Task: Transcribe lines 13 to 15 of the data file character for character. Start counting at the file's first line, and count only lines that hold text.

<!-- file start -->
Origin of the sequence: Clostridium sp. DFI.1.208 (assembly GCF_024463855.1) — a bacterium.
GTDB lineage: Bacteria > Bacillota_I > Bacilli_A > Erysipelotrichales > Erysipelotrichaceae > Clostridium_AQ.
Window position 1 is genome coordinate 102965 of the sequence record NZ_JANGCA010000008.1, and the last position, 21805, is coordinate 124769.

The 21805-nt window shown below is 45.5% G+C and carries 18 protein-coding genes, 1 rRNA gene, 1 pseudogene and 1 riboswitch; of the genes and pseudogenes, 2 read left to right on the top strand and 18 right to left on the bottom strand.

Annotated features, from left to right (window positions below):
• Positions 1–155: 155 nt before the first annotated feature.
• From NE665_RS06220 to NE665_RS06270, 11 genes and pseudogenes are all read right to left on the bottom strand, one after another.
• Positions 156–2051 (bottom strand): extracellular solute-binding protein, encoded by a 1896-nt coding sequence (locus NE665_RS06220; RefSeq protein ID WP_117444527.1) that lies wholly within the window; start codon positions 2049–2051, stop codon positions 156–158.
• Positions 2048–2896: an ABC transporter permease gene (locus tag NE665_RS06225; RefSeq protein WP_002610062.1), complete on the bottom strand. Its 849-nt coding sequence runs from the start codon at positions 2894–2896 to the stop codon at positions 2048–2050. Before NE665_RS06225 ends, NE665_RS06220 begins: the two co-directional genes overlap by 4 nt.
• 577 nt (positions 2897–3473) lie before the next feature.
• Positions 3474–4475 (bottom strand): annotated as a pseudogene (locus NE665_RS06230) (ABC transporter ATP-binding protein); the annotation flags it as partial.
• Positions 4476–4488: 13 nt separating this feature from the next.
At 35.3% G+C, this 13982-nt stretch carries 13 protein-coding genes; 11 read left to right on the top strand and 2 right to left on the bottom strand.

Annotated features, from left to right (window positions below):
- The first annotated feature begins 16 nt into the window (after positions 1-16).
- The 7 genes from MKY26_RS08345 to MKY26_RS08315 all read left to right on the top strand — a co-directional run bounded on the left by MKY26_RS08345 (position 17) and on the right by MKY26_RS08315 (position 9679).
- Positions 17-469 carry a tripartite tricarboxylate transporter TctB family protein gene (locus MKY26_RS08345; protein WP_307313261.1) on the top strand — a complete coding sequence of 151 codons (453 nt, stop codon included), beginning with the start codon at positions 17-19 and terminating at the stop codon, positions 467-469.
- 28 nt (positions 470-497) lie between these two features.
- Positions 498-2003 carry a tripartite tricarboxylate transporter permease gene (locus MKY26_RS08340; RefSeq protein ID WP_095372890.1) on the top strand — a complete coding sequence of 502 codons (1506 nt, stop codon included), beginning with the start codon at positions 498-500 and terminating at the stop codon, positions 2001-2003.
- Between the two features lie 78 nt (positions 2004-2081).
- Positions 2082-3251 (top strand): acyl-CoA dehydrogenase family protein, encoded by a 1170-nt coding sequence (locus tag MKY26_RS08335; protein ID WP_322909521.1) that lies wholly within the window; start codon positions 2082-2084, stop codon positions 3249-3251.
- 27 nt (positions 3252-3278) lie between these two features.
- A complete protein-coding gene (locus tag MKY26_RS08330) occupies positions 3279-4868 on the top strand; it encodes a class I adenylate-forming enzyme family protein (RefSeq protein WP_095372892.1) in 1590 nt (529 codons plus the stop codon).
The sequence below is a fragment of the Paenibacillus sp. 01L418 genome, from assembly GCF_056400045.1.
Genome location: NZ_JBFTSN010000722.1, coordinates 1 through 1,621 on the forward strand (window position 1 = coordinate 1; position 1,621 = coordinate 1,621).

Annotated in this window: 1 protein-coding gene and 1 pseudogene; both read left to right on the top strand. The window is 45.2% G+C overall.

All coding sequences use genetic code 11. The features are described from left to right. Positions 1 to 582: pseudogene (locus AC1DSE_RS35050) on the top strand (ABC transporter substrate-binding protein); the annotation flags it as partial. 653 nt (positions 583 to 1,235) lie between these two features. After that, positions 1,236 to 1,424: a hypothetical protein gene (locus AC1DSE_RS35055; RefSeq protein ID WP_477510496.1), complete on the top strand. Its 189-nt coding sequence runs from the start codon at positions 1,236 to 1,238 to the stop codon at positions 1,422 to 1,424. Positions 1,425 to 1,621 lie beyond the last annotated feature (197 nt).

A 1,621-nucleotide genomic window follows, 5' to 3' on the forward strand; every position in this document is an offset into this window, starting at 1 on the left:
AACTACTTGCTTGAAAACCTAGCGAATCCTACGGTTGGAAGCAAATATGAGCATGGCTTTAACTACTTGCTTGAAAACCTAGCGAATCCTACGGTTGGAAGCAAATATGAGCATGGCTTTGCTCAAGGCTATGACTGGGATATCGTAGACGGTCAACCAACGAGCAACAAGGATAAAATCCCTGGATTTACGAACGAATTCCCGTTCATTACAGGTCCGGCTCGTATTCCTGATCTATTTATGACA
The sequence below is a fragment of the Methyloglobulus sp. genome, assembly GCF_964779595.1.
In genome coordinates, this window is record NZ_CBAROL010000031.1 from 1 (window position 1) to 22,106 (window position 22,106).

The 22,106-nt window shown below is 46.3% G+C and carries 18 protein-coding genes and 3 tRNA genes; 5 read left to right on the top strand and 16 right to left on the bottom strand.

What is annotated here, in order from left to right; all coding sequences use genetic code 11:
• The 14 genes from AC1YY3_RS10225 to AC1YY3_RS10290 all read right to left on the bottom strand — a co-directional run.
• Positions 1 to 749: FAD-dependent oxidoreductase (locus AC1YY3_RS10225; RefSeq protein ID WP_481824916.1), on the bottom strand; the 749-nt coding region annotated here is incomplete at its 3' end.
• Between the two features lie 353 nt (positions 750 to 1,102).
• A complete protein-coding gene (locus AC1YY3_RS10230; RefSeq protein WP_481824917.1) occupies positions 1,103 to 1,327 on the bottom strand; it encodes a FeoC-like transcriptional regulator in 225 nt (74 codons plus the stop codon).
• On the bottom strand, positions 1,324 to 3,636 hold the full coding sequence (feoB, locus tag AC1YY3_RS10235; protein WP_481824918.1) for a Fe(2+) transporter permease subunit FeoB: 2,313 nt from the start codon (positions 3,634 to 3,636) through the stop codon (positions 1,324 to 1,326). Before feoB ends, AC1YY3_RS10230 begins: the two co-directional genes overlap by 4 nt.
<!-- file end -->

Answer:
At 35.3% G+C, this 13982-nt stretch carries 13 protein-coding genes; 11 read left to right on the top strand and 2 right to left on the bottom strand.

Annotated features, from left to right (window positions below):
- The first annotated feature begins 16 nt into the window (after positions 1-16).